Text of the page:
Mercury and methylmercury in reservoirs in Indiana
Mercury (Hg) is an element that occurs naturally, but evidence suggests that human activities have resulted in increased amounts being released to the atmosphere and land surface. When Hg is converted to methylmercury (MeHg) in aquatic ecosystems, MeHg accumulates and increases in the food web so that some fish contain levels which pose a health risk to humans and wildlife that consume these fish. Reservoirs unlike natural lakes, are a part of river systems that are managed for flood control. Data compiled and interpreted for six flood-control reservoirs in Indiana showed a relation between Hg transport, MeHg formation in water, and MeHg in fish that was influenced by physical, chemical, and biological differences among the reservoirs. Existing information precludes a uniform comparison of Hg and MeHg in all reservoirs in the State, but factors and conditions were identified that can indicate where and when Hg and MeHg levels in reservoirs could be highest.
As part of a statewide monitoring network for Hg and MeHg in Indiana streams, 66 water samples were collected from four reservoir tailwater sites (downstream near the dams) on a quarterly schedule for 5 years. The reservoirs were Brookville Lake, Cagles Mill Lake, J. Edward Roush Lake, and Mississinewa Lake. Particulate-bound Hg concentrations were significantly lower in tailwater samples than in samples from free-flowing streams in the statewide network. (Free-flowing streams were not affected by dams and were not upstream from these reservoirs.) These data indicated the reduced flow velocity of water upstream from dams was allowing particulate-bound Hg to settle out of the water in the reservoir pools. The concentration ratios of MeHg to Hg were significantly higher in the tailwater samples than in samples from free-flowing streams, and the MeHg to Hg ratios were significantly higher in summer than in other seasons.
To evaluate the conditions related to MeHg formation, pools of three reservoirs (Brookville Lake, Monroe Lake, and Patoka Lake) were investigated during summer hydrologic conditions. Water temperature and dissolved oxygen were measured from the water surface to the lake bottom at 10 to 17 transects across each reservoir to identify three thermal strata, defined by water temperature, dissolved oxygen concentration, and depth. Depth-specific water samples were collected from these thermal strata throughout each reservoir, from the headwaters to the dam and from the tailwater. Mercury concentrations higher than 0.04 nanogram per liter (ng/L) were detected in all 53 samples, and MeHg concentrations higher than 0.04 ng/L were detected in 53 percent of the samples.
The investigation found a zone of water below 8 or 9 meters, with temperatures less than 18 degrees Celsius and dissolved oxygen less than 3.5 milligrams per liter, extending through nearly half the reservoir area in Monroe Lake and Patoka Lake. This zone had abundant dissolved MeHg and concentration ratios of dissolved MeHg to Hg that ranged from 25 to 82 percent. This zone also had water with pH less than 7 and decreased dissolved sulfate, conditions indicating sulfate reduction by microorganisms that promoted a high potential for the conversion of Hg to MeHg. Reservoir outflow came from this zone at Monroe Lake and contributed to a tailwater concentration ratio for dissolved MeHg to Hg of 56 percent. Reservoir outflow at Patoka Lake was not from this zone, and dissolved MeHg was not detected in the tailwater. In contrast, samples from the summer pool at Brookville Lake had no MeHg detections even though Hg was detected, probably because the water pH higher than 7 inhibited sulfate reduction and did not promote the conversion of Hg to MeHg.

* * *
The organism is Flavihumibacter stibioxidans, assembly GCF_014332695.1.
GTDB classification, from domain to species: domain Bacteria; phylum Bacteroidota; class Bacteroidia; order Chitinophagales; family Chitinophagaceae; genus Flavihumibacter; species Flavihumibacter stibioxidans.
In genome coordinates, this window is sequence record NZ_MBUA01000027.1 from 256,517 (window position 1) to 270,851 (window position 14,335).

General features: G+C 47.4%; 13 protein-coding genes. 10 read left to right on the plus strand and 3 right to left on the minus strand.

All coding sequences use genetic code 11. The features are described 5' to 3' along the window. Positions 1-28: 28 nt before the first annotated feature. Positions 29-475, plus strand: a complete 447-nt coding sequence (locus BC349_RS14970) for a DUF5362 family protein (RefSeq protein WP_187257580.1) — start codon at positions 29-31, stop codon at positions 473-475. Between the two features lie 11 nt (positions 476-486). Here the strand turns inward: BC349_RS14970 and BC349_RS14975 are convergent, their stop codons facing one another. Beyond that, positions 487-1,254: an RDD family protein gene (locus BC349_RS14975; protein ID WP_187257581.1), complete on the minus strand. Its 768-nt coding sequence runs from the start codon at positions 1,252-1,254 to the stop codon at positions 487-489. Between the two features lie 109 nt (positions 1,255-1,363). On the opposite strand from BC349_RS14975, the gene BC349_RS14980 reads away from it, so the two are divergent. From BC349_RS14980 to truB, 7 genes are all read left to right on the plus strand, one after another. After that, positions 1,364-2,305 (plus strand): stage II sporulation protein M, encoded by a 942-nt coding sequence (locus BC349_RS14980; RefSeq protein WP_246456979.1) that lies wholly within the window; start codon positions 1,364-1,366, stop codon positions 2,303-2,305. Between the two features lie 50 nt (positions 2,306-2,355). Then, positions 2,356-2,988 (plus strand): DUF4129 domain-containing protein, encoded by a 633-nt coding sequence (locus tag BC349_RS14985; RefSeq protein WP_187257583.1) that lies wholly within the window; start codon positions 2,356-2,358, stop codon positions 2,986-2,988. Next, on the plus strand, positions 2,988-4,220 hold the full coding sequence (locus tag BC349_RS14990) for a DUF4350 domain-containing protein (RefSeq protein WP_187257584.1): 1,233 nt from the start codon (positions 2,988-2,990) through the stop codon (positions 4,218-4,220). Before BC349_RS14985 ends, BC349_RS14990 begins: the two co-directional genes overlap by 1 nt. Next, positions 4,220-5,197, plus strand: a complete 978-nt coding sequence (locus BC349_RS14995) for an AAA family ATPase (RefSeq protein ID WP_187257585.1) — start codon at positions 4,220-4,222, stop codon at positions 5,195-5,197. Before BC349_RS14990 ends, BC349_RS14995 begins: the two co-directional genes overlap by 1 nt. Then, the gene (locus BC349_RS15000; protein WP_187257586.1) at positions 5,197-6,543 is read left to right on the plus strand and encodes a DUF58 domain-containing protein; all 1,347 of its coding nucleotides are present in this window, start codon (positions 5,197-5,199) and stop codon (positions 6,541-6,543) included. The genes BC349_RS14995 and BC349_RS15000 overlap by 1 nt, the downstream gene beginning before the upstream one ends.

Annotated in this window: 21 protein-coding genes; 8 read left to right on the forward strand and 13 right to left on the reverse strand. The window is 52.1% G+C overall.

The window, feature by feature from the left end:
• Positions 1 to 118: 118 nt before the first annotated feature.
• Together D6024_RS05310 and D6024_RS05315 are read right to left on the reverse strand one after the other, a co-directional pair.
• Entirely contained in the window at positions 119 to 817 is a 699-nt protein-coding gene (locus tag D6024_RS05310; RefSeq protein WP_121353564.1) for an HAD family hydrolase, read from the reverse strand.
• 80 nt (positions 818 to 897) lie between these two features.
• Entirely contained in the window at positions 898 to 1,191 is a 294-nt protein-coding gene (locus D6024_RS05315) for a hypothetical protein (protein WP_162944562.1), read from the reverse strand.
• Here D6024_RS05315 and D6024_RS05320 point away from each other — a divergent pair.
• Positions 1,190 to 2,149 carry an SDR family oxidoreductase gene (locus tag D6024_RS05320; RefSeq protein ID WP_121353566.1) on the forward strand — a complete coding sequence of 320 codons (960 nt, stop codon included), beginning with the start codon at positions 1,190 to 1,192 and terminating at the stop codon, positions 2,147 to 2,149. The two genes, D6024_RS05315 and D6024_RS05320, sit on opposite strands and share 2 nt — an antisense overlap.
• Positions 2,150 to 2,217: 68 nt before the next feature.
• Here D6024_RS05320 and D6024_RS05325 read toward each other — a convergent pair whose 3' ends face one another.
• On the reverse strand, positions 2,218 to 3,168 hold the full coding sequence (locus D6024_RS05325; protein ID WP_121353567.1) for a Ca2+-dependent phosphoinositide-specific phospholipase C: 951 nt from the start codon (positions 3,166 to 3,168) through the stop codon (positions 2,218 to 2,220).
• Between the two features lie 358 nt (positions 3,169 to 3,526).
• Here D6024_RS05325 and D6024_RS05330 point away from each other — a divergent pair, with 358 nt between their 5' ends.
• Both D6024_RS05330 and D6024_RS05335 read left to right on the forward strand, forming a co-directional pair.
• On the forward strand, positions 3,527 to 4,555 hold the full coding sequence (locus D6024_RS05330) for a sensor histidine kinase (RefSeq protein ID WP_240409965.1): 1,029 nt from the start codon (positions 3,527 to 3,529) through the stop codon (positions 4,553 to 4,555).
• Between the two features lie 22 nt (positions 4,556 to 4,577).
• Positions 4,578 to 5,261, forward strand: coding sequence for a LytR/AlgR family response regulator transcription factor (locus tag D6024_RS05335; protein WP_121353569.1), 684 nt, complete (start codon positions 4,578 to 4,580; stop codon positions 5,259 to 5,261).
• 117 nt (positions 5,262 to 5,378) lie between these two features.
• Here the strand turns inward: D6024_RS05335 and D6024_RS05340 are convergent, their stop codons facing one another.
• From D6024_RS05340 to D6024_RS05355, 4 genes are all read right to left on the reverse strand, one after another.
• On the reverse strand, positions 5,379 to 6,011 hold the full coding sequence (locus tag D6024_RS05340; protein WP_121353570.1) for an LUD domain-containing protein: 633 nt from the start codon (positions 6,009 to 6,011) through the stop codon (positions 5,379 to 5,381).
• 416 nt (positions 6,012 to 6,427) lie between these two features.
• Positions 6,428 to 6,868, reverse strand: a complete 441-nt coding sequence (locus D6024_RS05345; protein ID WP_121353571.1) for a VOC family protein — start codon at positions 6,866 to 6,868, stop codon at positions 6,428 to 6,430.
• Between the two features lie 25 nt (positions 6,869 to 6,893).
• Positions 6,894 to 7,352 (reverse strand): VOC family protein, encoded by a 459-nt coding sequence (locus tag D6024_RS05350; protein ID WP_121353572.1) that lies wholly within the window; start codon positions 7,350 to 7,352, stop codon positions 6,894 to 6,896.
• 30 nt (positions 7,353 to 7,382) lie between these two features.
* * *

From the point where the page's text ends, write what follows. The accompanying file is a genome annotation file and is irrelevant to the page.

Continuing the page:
Mercury and MeHg concentrations and the concentration ratios of MeHg to Hg in water varied among the six reservoirs in Indiana, and the differences were related to a combination of factors that could apply to other reservoirs. In areas with moderate to high rates of atmospheric Hg wet and dry deposition, Hg runoff and transport to streams and reservoirs was potentially highest for reservoirs with heavily forested watersheds in steep terrains of near-surface bedrock. Methylmercury concentrations and concentration ratios of MeHg to Hg were highest for reservoirs with the longest summer pools and highest inflow-to-outflow retention times, where water-chemistry conditions favoring sulfate reduction promoted conversion of Hg to MeHg.
Methylmercury (reported as Hg) in fish-tissue samples collected for the State fish consumption advisory program was used to describe MeHg food-web accumulation and magnification in the reservoirs. The highest percentages of fish-tissue samples with Hg concentrations that exceeded the criterion of 0.30 milligram per kilogram for protection of human health were from Monroe Lake (38 percent) and Patoka Lake (33 percent). A review of the number and size of fish species caught from these two reservoirs resulted in two implications for fish consumption by humans. First, the highest numbers of fish harvested for potential human consumption were species more likely to have MeHg concentrations lower than the human-health criterion (crappie, bluegill, and catfish). Second, although largemouth bass were likely to have MeHg concentrations higher than the human-health criterion, they were caught and released more often than they were harvested. However, the average size largemouth bass (in both reservoirs) and above-average size walleye (in Monroe Lake) that were harvested for potential human consumption were likely to have MeHg concentrations higher than the human-health criterion.
|Mercury and methylmercury in reservoirs in Indiana
|Martin R. Risch, Amanda L. Fredericksen
|USGS Numbered Series
|USGS Publications Warehouse
|Indiana Water Science Center